Anyone familiar with Icelandic holiday mythology has probably heard of Jolasveinar-the Icelandic Yule Lads. One folklorist and crafter brings us new stories unique to each of these mischievous fellows. This story is shared from an original post on Tales of Yngiwulf.
Thorulfr finds the first Yule Lad in the barn with the Sheep!
The first of them was Sheep-Cote Clod. He came stiff as wood, to pray upon the farmer´s sheep as far as he could. He wished to drink the ewes’ milk, but it was no accident he couldn’t; he had stiff knees – not too convenient.
“Jólasveinarnir” by Jóhannes úr Kötlum Translated by Hallberg Halmundson Illustration by Olafur Petursson
Once upon a time, there was a young boy named Thorulfr. Thorulfr was a good boy, helping his father around the farm and with the tending to the sheep and feeding the cows.
One morning, he donned his woolen blue cap and pinned his cloak with his Christian Cross. Wrapping his legs to protect from the snow, he opened the door on the morning and went out to meet the day. The deep snow made it hard to move his legs. The wind threw snow into his eyes and mouth. He pushed through and made it to the barn where the sheep waited for him.
He made to open the barn door, when he heard the sheep bleating inside.
“Stay-ay-ay-ay away from me-ee-ee-ee,” he heard the sheep say. “My milk is for the ewes!”
Thorulfr yanked the door open and ran in to see what was the matter. There, standing amongst the sheep, was a troll – the famous stiff-legged troll, Stekkjastaur (otherwise known as Sheep-Cote Clod, or Gimpy)!
He hovered over a mother sheep, his back side stiffly pushed into the air and his body bent over. His legs, stiff as boards, would not let him crouch down. So there the troll stood bent over, his red hat swaying beneath his upside down head! His lips puckered and stretched toward the sheep as his hands reached for an udder, but he would fall over before he ever reached it!
Thorulfr laughed at the silly troll – he looked like a kissy-faced letter A, with his stiff legs and his body bent over.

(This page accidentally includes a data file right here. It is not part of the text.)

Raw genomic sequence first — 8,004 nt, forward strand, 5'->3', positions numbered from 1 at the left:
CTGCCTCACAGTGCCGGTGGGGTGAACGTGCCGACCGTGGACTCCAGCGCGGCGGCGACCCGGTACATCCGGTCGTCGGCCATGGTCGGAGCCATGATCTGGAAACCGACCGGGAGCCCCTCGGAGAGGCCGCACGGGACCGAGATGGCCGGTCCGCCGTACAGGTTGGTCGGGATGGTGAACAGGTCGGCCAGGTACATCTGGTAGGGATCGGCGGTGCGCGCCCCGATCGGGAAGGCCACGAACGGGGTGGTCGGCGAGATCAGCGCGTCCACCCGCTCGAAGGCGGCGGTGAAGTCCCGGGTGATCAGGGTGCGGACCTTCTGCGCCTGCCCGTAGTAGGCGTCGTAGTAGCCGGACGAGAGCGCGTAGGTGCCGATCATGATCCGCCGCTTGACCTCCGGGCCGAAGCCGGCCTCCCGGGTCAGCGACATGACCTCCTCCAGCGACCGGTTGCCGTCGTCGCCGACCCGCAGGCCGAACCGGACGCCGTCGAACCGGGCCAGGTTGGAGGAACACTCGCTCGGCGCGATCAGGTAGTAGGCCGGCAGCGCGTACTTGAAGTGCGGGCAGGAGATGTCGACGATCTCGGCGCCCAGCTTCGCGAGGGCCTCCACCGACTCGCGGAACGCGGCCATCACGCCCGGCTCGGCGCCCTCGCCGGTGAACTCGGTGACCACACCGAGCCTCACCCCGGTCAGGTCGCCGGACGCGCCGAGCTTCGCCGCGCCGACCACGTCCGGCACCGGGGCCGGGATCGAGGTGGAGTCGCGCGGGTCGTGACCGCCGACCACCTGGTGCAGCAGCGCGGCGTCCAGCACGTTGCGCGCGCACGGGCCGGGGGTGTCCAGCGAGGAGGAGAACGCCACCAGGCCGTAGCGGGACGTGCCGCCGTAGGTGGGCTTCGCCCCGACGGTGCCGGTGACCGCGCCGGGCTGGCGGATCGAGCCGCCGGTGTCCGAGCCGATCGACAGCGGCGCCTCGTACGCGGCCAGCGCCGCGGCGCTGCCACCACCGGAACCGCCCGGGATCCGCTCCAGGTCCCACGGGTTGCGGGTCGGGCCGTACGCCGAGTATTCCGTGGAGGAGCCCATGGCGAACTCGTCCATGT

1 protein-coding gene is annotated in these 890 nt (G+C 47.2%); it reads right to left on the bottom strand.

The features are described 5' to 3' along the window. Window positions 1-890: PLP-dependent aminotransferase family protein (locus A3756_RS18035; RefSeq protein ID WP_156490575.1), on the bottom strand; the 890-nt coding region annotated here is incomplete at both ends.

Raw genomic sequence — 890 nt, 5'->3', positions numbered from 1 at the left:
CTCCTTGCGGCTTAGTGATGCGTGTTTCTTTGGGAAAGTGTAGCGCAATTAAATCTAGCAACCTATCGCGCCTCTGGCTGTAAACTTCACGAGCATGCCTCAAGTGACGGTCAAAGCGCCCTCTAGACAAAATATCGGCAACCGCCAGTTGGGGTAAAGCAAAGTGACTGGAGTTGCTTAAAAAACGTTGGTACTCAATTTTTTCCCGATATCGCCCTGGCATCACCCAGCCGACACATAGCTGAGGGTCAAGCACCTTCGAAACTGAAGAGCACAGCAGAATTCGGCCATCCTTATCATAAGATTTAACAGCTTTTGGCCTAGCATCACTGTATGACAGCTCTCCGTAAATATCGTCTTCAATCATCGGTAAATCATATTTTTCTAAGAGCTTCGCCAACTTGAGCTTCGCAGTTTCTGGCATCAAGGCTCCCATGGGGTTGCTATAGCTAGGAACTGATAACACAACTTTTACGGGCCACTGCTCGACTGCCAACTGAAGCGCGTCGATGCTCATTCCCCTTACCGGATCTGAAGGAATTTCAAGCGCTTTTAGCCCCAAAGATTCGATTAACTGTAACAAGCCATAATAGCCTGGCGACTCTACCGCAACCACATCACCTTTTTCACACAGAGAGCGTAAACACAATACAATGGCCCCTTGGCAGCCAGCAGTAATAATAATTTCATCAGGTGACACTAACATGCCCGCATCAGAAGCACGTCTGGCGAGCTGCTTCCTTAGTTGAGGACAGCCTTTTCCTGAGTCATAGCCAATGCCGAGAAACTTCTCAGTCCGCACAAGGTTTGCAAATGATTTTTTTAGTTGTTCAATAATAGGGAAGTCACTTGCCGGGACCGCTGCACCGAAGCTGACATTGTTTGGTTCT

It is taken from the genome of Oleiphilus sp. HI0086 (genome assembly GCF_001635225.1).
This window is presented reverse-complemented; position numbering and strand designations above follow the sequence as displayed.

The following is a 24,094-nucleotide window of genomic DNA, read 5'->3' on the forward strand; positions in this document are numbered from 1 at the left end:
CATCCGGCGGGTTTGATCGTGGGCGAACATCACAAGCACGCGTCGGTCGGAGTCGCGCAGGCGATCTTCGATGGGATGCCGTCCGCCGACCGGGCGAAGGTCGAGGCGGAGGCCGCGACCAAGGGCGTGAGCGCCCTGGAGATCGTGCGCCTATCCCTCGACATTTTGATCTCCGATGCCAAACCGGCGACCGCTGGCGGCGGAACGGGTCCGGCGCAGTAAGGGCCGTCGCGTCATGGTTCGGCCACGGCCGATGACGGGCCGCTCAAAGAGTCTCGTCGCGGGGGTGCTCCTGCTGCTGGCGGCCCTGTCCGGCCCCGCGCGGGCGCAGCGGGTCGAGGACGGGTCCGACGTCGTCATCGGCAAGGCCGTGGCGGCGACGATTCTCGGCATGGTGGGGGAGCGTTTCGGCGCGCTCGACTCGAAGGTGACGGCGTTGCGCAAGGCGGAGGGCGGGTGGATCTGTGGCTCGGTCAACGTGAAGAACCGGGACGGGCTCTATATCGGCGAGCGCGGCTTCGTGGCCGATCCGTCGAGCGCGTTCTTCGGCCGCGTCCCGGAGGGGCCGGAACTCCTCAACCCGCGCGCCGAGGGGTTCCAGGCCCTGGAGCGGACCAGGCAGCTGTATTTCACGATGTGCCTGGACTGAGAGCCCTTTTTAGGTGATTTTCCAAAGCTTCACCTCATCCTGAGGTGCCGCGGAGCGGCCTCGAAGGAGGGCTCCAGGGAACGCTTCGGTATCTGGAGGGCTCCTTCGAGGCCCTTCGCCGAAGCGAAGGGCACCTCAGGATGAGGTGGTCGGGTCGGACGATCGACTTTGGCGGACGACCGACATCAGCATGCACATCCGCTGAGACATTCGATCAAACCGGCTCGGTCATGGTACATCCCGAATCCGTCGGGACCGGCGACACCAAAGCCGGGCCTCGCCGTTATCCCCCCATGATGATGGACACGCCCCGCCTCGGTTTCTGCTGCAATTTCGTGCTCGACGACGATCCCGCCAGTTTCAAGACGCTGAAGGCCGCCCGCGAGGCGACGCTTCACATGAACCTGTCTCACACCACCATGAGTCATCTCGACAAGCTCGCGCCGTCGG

“Gimpy, leave them sheep be, and I will bring you a glass of fresh milk!” Thorulfr shouted.
The troll stood. “Truly, young master?” he whined. “Oh, ye are too kind by half!”
Thorulfr brought the draught of fresh milk, still warm from the udder, and put it in the troll’s hand. He laughed heartily and gulped it down in a flash. “Ahhhh!” he gasped. “The fresher the better!” he proclaimed as he spat loose wool from his mouth. “My good young master, be sure to put a shoe on the window sill tonight that I might repay ye for your kindness!”
“Oh, thank ye kindly, Gimpy – I surely will!” Thorulfr answered, beaming a great, toothy smile.
“And tell your friends to look out for me mum, Grýla,” he warned, peering slowly left and right and tapping his nose. “She’ll be looking for the naughty children by now. Finds them tasty, she does! She makes a great, big stew!”
Thorulfr nodded and gulped. “But I’m a good boy!” he squeaked.
Gimpy laughed. “Aye, that ye are. The shoe, boy. Don’t forget the shoe!” And with that, he disappeared on a whistle of wind that blasted through the barn!
The next morning, Thorulfr woke and went to the windowsill that kept his shoe that night. Reaching inside, he pulled out a wooden reindeer toy! Thorulfr laughed with delight at the little creature and thought kindly of Gimpy and his ewe milk.
Originally posted December 12, 2011 at Tales of Ngiwulf. Click here to read more